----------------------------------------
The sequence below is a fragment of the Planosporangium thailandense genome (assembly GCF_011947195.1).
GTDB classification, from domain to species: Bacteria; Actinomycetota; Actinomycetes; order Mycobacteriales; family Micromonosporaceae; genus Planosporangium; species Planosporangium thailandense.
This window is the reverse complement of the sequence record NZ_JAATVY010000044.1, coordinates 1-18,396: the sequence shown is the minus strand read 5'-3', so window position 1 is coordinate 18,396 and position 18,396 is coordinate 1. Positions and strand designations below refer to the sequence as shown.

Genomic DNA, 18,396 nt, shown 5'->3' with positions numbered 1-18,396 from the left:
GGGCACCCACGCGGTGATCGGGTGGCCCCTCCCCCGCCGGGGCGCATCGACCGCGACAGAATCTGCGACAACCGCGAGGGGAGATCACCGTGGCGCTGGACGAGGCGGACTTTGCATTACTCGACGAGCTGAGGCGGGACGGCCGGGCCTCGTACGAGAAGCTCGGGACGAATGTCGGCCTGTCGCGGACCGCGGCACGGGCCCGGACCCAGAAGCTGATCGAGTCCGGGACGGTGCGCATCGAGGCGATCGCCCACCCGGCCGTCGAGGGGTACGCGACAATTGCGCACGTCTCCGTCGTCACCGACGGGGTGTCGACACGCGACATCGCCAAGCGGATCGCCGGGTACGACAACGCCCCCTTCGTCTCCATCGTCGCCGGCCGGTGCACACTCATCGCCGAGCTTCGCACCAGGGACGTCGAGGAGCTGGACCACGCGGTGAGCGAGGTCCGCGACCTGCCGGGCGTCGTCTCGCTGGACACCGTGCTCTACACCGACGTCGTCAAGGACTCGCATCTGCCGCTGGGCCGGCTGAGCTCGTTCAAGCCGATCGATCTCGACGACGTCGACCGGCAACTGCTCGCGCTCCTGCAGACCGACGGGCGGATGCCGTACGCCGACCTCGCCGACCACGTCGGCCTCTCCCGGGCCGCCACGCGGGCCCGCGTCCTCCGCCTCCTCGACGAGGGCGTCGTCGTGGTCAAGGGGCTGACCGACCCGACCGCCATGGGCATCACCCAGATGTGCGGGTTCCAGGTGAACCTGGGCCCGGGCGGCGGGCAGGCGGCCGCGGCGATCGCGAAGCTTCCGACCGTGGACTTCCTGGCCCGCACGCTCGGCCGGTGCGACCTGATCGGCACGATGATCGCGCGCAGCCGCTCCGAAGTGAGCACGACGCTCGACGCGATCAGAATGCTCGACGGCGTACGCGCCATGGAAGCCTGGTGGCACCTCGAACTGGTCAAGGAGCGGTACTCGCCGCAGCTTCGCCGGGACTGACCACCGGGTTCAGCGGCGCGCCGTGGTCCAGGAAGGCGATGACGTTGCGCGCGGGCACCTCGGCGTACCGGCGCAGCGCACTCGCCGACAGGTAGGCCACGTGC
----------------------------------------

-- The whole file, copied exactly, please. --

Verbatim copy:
The sequence below is a fragment of the Planosporangium thailandense genome (assembly GCF_011947195.1).
GTDB classification, from domain to species: Bacteria; Actinomycetota; Actinomycetes; order Mycobacteriales; family Micromonosporaceae; genus Planosporangium; species Planosporangium thailandense.
This window is the reverse complement of the sequence record NZ_JAATVY010000044.1, coordinates 1-18,396: the sequence shown is the minus strand read 5'-3', so window position 1 is coordinate 18,396 and position 18,396 is coordinate 1. Positions and strand designations below refer to the sequence as shown.

Genomic DNA, 18,396 nt, shown 5'->3' with positions numbered 1-18,396 from the left:
GGGCACCCACGCGGTGATCGGGTGGCCCCTCCCCCGCCGGGGCGCATCGACCGCGACAGAATCTGCGACAACCGCGAGGGGAGATCACCGTGGCGCTGGACGAGGCGGACTTTGCATTACTCGACGAGCTGAGGCGGGACGGCCGGGCCTCGTACGAGAAGCTCGGGACGAATGTCGGCCTGTCGCGGACCGCGGCACGGGCCCGGACCCAGAAGCTGATCGAGTCCGGGACGGTGCGCATCGAGGCGATCGCCCACCCGGCCGTCGAGGGGTACGCGACAATTGCGCACGTCTCCGTCGTCACCGACGGGGTGTCGACACGCGACATCGCCAAGCGGATCGCCGGGTACGACAACGCCCCCTTCGTCTCCATCGTCGCCGGCCGGTGCACACTCATCGCCGAGCTTCGCACCAGGGACGTCGAGGAGCTGGACCACGCGGTGAGCGAGGTCCGCGACCTGCCGGGCGTCGTCTCGCTGGACACCGTGCTCTACACCGACGTCGTCAAGGACTCGCATCTGCCGCTGGGCCGGCTGAGCTCGTTCAAGCCGATCGATCTCGACGACGTCGACCGGCAACTGCTCGCGCTCCTGCAGACCGACGGGCGGATGCCGTACGCCGACCTCGCCGACCACGTCGGCCTCTCCCGGGCCGCCACGCGGGCCCGCGTCCTCCGCCTCCTCGACGAGGGCGTCGTCGTGGTCAAGGGGCTGACCGACCCGACCGCCATGGGCATCACCCAGATGTGCGGGTTCCAGGTGAACCTGGGCCCGGGCGGCGGGCAGGCGGCCGCGGCGATCGCGAAGCTTCCGACCGTGGACTTCCTGGCCCGCACGCTCGGCCGGTGCGACCTGATCGGCACGATGATCGCGCGCAGCCGCTCCGAAGTGAGCACGACGCTCGACGCGATCAGAATGCTCGACGGCGTACGCGCCATGGAAGCCTGGTGGCACCTCGAACTGGTCAAGGAGCGGTACTCGCCGCAGCTTCGCCGGGACTGACCACCGGGTTCAGCGGCGCGCCGTGGTCCAGGAAGGCGATGACGTTGCGCGCGGGCACCTCGGCGTACCGGCGCAGCGCACTCGCCGACAGGTAGGCCACGTGC